Amazon Information

East of the Andes begins the Amazon region, which extends all the way to the Atlantic Ocean in Brazil. Due to its closeness to the Andes it has a very rich species diversity and thus is an ideal region for rainforest tours. Many rivers that originate in the mountains of the Andes merge to form the majestic Amazon River. In Ecuador, the Napo River and the Pastaza River are the biggest and most important of these tributaries, flowing into the Amazon close to Iquitos, Peru.

The Ecuadorian Amazon region has an enormous biodiversity, with the Yasuni National Park being the place on earth with the highest biodiversity per unit. A visit in one of the area’s lodges offers great possibilities to encounter Ecuador’s wildlife, observe birds, monkeys, and other animals and enjoy the lush green of the rainforest. In the north and east you can still find a lot of primary rainforest, while the northwest is more populated. This page gives you a profound Amazon Information.

Upper Napo

The Upper Napo Region used to be the only terrestrial access to Ecuador’s Amazon jungle. Visitors, like explorers and missionaries, could arrive in Puerto Napo on foot and would then have to travel onwards by canoe. Today, the road network has been extended, with a road going to Coca since the 1970s. The upper Napo area is on the edge of the jungle today. While you will not see a lot of wildlife, through its easy accessibility and excellent hotels and lodges it offers a great introduction into the rainforest and life of the indigenous Kichwas. Check out our Upper Napo tour, our build your own customized tour.

Yasuni / Lower Napo

The Yasuni is Ecuador’s biggest national park and has an incredible biodiversity. UNESCO declared the national park in 1989 a biosphere reserve. The most important river is the Napo, which flows into the Amazon in Peru. It is Ecuador’s widest river and navigable by smaller (from Misahuallí) or bigger (from Coca) canoes and boats. The Río Napo is the lifeline of the people living in the province of Orellana. The province has about 90,000 habitants and is home of three different indigenous ethnics, the Kichwas, Waoranis and Shuars. The Yasuni national park counts over 2,500 plant species, 107 species of reptiles and 111 species of amphibians. Due to this incredible diversity of species many universities have established research centers in this national park. Visitors can dive into the nature and wildlife of this national park while staying in one of the attractive rain forest lodges. However, the Yasuni national park also holds a great part of Ecuador’s oil and is constantly in danger of being exploited for this natural resource. Luckily some communities have successfully resisted the oil industry’s offers and have saved important reserves in and around the national park. Take a look at our Yasuni tour.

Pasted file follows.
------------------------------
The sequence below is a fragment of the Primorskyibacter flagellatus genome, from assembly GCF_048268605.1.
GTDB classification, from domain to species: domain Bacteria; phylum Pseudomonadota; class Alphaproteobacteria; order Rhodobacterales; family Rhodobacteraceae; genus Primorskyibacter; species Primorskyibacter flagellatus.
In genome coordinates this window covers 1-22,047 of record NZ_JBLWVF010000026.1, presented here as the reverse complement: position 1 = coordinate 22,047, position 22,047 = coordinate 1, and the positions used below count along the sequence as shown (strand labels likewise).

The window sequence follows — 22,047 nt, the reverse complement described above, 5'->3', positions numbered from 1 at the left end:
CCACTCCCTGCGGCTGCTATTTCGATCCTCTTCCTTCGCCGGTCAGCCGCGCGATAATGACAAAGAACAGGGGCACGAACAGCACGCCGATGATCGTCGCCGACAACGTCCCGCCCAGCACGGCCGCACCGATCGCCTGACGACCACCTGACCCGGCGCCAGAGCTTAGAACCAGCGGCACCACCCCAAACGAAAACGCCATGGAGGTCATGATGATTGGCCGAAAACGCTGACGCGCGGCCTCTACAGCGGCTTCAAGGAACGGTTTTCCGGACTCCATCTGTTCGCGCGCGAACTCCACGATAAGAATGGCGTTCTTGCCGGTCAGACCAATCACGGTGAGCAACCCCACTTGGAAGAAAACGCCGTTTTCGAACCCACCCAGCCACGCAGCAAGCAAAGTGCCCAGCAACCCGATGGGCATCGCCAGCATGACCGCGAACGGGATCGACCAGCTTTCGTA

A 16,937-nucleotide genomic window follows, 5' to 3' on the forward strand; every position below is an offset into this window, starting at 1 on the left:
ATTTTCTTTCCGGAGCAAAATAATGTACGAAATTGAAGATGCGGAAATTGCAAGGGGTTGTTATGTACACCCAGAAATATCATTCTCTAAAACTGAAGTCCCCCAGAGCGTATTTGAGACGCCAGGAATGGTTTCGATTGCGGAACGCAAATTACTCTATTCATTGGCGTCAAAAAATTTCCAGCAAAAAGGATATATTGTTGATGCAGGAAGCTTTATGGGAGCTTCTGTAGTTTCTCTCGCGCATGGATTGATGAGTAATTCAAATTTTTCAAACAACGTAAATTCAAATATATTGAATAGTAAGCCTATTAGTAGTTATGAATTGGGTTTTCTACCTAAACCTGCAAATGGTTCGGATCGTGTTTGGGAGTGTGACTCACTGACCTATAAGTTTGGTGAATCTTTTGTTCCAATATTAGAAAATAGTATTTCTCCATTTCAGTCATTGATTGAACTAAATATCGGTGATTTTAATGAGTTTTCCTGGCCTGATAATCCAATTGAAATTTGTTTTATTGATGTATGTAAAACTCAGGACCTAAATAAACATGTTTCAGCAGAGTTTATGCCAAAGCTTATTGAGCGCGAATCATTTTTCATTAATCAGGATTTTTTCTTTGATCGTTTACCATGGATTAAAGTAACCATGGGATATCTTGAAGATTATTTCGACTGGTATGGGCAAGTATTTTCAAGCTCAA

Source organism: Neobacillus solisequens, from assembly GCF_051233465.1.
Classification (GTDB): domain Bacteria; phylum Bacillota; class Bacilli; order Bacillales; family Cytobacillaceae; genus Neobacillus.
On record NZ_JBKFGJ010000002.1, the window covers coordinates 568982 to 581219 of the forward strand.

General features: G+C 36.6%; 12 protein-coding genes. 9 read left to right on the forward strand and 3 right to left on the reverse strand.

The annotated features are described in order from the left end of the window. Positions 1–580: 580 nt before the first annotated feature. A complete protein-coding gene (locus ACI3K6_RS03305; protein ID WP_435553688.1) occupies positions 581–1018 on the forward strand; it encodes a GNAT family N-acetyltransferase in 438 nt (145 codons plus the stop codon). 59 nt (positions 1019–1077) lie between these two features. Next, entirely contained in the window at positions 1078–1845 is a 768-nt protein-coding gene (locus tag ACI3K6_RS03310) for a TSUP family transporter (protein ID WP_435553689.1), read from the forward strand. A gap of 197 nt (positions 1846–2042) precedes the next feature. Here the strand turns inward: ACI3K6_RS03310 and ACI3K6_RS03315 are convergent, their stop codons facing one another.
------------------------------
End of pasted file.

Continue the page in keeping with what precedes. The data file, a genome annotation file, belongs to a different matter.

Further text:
This 603,358 ha big Cuyabeno Nature Reserve has an incredible biodiversity. It is the home of the indigenous Sionas, Secoyas and Cofans. While some still live a rather traditional life focused on agriculture, many work in tourism and show their guests the beauty of the reserve. The nature reserve has 14 lagoons; the most beautiful and impressive is the Laguna Grande. Various lodges offer rainforest tours to visit local communities, take a refreshing swim in the Laguna Grande, or to look for wild animals and experience the fauna of this marvelous region. Guests of the rainforest lodges can explore the jungle, on foot or by canoe, at day or at night, and try spotting freshwater dolphins, caimans, different monkeys, ma natees and maybe even an anaconda. Want to see all these animals, take a look at our Cuyabeno tour.